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Study Guidelines for Stage 2 Psychology Exam

Introduction to Psychology

Level of Explanation in psychology


o Biological
o

Basic Processes

Personal

Socio-Cultural

The 3 types of investigation


o Experimental
o

Quantitative Observational

Qualitative

Limitations and strengths of each.

The three methods of assessing psychological responses (DATA)


o objective quantitative measures (e.g. physiological measures such as heart rate, behavioural counts,
and scores on standardised intelligence tests),
o subjective quantitative measures (e.g. responses on checklists and rating scales, and scores on
personality tests)
o qualitative assessment of data; content analysis of responses in focus groups;

awareness of the limitations of drawing conclusions using small or unrepresentative samples; and consideration
validity and reliability of the methods

The ways in which quantitative data may be represented and described.


o determining medians and means
o generating graphical representations of data
o interpreting medians, means, standard deviations; and graphical representations of data.
Ethical issues associated with investigations
Psychological harm, Confidentiality, Voluntary participation, Right to withdraw, Professional Conduct, Accurate
Reporting, Deception and Debriefing

Social Cognition

The structure of attitudes


o ABC Model of attitudes

And the functions they serve


o Adaptive/utilitarian/adjustive

self /value expressive

ego defensive

knowledge

The factors that influence attitude formation


o Attitude strength (direct/indirect experience)
o

Attitude specificity

Attitude accessibility

Ambivalence

Social situation (behaviour affects attitude (Cognitive Dissonance, Festinger 1957)

Self Perception Theory (Bem 1967)

attitude change
o source
o

message

audience,

channel and

the bidirectional relationship between attitudes and behaviour (cognitive dissonance)


the factors that influence impression formation
o verbal
o

peripheral and central processing routes

non verbal (visual and paralinguistic)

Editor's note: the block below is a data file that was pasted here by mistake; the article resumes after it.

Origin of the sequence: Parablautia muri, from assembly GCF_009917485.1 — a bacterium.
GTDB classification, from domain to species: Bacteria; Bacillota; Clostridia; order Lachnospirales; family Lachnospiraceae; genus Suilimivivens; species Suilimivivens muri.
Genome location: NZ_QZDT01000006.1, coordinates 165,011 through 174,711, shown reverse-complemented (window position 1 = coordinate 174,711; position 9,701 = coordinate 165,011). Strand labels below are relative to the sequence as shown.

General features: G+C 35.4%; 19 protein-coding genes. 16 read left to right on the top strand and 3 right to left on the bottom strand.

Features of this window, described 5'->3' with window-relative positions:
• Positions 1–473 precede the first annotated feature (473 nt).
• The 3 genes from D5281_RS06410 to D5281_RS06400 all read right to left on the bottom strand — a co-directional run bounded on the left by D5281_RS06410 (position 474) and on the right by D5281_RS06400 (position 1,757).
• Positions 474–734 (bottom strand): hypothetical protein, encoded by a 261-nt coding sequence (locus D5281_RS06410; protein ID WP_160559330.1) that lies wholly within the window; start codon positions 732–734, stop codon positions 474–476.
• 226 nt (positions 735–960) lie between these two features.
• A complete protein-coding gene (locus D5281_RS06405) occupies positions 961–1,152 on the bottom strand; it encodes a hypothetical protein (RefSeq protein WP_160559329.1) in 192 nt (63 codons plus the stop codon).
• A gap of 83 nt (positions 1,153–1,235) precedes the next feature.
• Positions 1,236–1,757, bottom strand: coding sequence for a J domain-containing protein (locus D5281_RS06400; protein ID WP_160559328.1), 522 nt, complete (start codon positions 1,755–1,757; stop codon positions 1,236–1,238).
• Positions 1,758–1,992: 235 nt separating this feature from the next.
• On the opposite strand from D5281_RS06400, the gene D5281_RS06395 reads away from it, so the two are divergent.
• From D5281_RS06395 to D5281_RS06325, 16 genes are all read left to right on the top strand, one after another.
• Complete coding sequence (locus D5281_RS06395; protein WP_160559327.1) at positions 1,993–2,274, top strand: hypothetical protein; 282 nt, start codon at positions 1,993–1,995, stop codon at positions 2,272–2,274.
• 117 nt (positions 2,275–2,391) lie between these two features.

self-knowledge from social comparisons


o upward
o

downward

similar

impression management
Psychological principles concerning social cognition in everyday experiences and events (e.g. meeting a new
person, or advertising) and in psychological interventions, including public safety campaigns that target attitude
change
o The application of these psychological principles to social issues
o

E.g.reducing prejudice

or increasing the effectiveness of health-promotion campaigns) and personal growth (e.g. more
effective persuasive communication and impression management)
Investigation designs and methods of assessing psychological responses used to study social cognition
Ethical issues associated with research and applications in the area of social cognition
o

Learning
Components in classical conditioning
o unconditioned and conditioned stimuli
o

Components in operant conditioning


o positive reinforcement, negative reinforcement, punishment, schedules of reinforcement, and
preparedness
o the importance of timing in classical and operant conditioning (contiguity and contingency
o

unconditioned and conditioned responses

stimulus generalisation, stimulus discrimination, and extinction;

the factors that influence learning through observation; and the distinction between the acquisition and performance
of a learned response
Psychological principles concerning learning in everyday experiences and events
o (e.g. coin deposit incentives to return shopping trolleys, customer loyalty programs, classical
conditioning in advertising, and
Explicit and implicit observational learning from television programs
Psychological interventions, including behaviour modification and the systematic desensitisation of phobias
o The application of these psychological principles to social issues (e.g. reducing criminal behaviour,
and increasing recycling) and personal growth (e.g. overcoming ones own annoying habits)
Investigation designs and methods for assessing psychological responses used to study learning
Ethical issues associated with research and applications in the area of learning

Personality

Psychodynamic, humanistic, and trait theories of personality; and the main forms of personality assessment used
today, including standardised self-report inventories, clinical interviews, and behavioural observations
Psychological principles concerning personality in everyday experiences and events (e.g. character depictions in the
popular media) and in psychological interventions, including assertiveness training
Application of these psychological principles to social issues (e.g.
o personality disorders,
o

the relationship between personality and learning styles

culture and personality

personal growth

Investigation designs and methods for assessing psychological responses used to study personality, including
validity and reliability
Ethical issues associated with research and applications in the area of personality